After some thought, I’ve deleted my personal Facebook account. I’ve barely used it since around 2014. Maybe earlier.
(One of my publishers runs the Fiona Broome Facebook fan page. That will remain, and I will post there, occasionally.)
Here’s the short version…
The world has changed. The pace of daily life has changed, and so has the nature of the Internet.
As of 2017 (and perhaps earlier), social media and websites might not be my best way to share theories and research.
So, I’m reducing the time I spend, online. That means deleting some accounts, websites, and so on.
Leaving Facebook was just one of several changes ahead. I’m also redesigning my websites, editing older books, and working on new ones.
Here’s the full story…
Things changed over a year ago, when my Mandela Effect theories (and website) went viral. Suddenly, I was in the spotlight.
For me, this work has always been about the research. I’ve never wanted to be famous.
Having my work recognized was enough.
So, I’m not sure when I finally said, “This isn’t as much fun as I had in mind.”
Facebook was involved. As the ghost hunting audience shrunk in size, bickering started among famous friends, and those who wanted to be famous. (I’m sympathetic. Those who depended on TV success needed to maintain or even defend their popularity.)
Add the online political frenzy of 2016 & 2017, and I found all kinds of excuses not to visit Facebook.
But it wasn’t just Facebook. My Mandela Effect site was part of the problem.
I’ve discussed that in the past. Around 2015, that website stopped being a fun conversation among friends and fellow researchers. It started attracting all kinds of off-the-wall comments, plus the DDoS attacks, etc.
It’s why I never joined the Mandela Effect discussions at Reddit.
So, I’m bowing out of Facebook, and rethinking what I’m doing with my websites.
That’s not because of the insults.
It’s about the spotlight.
(Really, if I was interested in fame, I’d have taken it — with a nice paycheck — when I was offered my own TV series in 2004, and again in 2005, and in 2006, and so on.)
I’m editing — actually updating & radically rewriting — most of my books.
And, I am planning to write more books. At least one will describe what I’ve observed from behind the scenes at MandelaEffect.com. It’s been fascinating.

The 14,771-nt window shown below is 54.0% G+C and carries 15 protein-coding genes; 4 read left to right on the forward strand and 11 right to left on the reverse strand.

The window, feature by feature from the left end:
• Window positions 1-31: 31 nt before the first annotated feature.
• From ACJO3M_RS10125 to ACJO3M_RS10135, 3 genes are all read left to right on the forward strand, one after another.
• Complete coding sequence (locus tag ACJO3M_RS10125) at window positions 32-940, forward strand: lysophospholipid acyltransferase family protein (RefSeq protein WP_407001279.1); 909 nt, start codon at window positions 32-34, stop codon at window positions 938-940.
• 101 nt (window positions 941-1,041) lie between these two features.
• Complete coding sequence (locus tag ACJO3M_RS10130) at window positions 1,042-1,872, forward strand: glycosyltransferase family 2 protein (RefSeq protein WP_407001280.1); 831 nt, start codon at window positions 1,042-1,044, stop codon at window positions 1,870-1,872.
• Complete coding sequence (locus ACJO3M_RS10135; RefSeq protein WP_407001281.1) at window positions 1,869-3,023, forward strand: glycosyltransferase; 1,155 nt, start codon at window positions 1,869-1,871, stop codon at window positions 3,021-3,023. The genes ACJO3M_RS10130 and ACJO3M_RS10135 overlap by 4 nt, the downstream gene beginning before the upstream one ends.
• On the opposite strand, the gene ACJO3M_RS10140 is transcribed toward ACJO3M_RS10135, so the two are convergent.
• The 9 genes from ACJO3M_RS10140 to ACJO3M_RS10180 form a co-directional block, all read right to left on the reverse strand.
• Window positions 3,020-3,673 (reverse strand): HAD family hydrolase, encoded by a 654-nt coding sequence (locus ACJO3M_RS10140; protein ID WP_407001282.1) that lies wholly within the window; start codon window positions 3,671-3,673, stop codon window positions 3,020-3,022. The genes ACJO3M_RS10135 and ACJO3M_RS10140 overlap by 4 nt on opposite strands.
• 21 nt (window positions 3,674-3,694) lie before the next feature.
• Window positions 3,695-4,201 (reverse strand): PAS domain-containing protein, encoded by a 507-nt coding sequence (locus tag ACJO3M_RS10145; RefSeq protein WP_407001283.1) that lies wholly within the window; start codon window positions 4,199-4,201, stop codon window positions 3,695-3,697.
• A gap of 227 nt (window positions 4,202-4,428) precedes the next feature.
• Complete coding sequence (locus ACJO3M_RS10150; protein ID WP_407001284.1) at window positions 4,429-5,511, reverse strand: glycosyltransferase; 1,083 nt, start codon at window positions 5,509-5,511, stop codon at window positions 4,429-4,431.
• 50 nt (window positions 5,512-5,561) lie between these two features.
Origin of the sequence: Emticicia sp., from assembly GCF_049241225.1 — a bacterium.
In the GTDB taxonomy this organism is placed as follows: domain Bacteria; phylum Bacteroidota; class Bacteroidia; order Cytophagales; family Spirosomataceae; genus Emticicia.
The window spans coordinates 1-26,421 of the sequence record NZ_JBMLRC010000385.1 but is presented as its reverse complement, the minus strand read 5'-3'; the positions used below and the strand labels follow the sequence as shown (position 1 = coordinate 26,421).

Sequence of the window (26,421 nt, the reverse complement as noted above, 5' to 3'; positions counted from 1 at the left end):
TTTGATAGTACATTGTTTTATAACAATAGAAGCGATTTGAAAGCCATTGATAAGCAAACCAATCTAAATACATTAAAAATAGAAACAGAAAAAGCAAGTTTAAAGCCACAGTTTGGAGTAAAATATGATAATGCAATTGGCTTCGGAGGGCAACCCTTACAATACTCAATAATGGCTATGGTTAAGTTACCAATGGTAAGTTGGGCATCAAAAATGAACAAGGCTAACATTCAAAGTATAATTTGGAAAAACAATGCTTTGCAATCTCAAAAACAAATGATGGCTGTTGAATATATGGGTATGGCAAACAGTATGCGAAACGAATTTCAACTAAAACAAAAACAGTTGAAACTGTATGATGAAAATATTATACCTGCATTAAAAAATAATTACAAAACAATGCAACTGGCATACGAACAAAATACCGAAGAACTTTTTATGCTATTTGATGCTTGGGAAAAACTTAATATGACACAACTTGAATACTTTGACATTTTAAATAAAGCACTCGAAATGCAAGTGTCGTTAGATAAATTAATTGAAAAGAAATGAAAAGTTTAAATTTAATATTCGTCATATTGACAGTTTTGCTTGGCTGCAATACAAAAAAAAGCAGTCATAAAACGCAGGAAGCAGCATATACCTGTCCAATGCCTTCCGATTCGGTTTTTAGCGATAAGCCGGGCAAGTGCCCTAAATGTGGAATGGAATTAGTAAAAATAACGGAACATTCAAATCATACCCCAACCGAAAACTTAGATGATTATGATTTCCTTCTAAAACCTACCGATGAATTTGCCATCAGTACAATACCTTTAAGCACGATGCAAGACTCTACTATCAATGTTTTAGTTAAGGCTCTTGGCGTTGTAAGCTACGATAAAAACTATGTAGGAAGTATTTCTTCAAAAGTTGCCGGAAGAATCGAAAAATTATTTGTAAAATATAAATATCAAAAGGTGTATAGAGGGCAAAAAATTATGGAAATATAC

At this point, books make more sense than ever-expanding websites.
Where websites fail
In 1999, when I left GeoCities and launched HollowHill.com (my first paranormal website), people would spend hours reading one article after another. Usually, they seemed to read them in sequence, or at least figure out where the conversations started.
Today, people are more likely to land on an article that’s in the middle of a series. They’re busy and they’re looking for specific information.
Sequential website articles aren’t the best way to share my discoveries. They’re too easily taken out-of-context.
Note: This isn’t my own realization. It’s eloquently explained in a Kindle book called, Kill Your Blog. (Yes, that’s a harsh title, and the author’s pen name is regrettable. But, his logic and advice are sound.)
So, I’m changing how I manage my time, and how much I’m online.
When my children were little, we lived in Florida for a few years. We visited Disney World regularly… an average of twice a week.
We’d notice when the kids were starting to fade, and leave Disney while everyone was still (mostly) happy.
Later, we’d remember those visits with a smile. (Those memories might not be so happy if tantrums and meltdowns had been involved.)
This is the right time for me to leave Facebook. And, it’s the right time to make other changes.
Stay tuned for updates. I’ll share them here.